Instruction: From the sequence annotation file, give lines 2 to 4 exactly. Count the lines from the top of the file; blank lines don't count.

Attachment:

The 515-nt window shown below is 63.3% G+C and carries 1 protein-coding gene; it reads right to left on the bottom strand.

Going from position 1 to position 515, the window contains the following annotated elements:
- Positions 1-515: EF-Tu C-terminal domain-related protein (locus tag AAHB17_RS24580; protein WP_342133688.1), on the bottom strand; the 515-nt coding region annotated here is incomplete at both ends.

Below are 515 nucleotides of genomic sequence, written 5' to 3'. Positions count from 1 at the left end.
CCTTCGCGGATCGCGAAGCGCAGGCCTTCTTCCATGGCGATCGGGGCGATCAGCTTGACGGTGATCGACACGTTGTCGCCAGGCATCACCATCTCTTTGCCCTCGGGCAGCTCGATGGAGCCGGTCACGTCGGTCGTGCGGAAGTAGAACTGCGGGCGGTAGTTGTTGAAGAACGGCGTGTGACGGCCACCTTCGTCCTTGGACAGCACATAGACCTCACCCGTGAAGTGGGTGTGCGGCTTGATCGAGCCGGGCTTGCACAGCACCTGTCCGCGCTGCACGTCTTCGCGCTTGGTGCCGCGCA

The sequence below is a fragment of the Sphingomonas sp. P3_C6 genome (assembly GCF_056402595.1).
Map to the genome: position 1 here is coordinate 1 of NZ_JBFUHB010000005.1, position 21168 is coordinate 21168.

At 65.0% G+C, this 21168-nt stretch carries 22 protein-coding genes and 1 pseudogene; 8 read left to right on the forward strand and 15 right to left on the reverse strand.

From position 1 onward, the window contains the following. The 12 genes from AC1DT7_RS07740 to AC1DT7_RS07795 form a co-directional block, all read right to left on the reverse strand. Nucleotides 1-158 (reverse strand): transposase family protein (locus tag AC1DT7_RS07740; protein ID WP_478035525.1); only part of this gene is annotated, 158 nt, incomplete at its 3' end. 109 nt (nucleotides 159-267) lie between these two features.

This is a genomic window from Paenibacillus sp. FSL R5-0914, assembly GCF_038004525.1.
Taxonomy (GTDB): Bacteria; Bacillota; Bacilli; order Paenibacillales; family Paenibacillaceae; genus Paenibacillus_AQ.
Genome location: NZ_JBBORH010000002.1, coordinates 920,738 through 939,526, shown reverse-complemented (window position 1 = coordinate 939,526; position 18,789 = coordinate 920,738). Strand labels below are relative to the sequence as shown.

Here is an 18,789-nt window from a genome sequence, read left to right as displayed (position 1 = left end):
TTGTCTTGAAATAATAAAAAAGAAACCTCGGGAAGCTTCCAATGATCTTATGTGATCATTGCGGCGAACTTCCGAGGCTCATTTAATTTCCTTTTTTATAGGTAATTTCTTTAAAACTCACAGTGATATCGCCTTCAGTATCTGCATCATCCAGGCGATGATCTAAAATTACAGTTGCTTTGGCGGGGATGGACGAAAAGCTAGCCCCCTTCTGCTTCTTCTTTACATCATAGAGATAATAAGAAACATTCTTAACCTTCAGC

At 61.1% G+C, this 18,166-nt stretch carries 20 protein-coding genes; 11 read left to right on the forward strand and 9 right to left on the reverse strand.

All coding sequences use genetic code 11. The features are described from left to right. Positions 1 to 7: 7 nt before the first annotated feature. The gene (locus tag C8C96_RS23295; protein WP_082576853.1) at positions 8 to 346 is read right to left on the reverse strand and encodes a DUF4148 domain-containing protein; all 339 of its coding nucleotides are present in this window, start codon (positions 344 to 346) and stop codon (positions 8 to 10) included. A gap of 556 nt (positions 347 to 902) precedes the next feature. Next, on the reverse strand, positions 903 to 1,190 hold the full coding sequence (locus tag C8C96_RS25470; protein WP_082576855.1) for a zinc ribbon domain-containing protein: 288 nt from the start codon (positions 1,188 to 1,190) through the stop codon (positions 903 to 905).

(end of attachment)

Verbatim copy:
Going from position 1 to position 515, the window contains the following annotated elements:
- Positions 1-515: EF-Tu C-terminal domain-related protein (locus tag AAHB17_RS24580; protein WP_342133688.1), on the bottom strand; the 515-nt coding region annotated here is incomplete at both ends.

Below are 515 nucleotides of genomic sequence, written 5' to 3'. Positions count from 1 at the left end.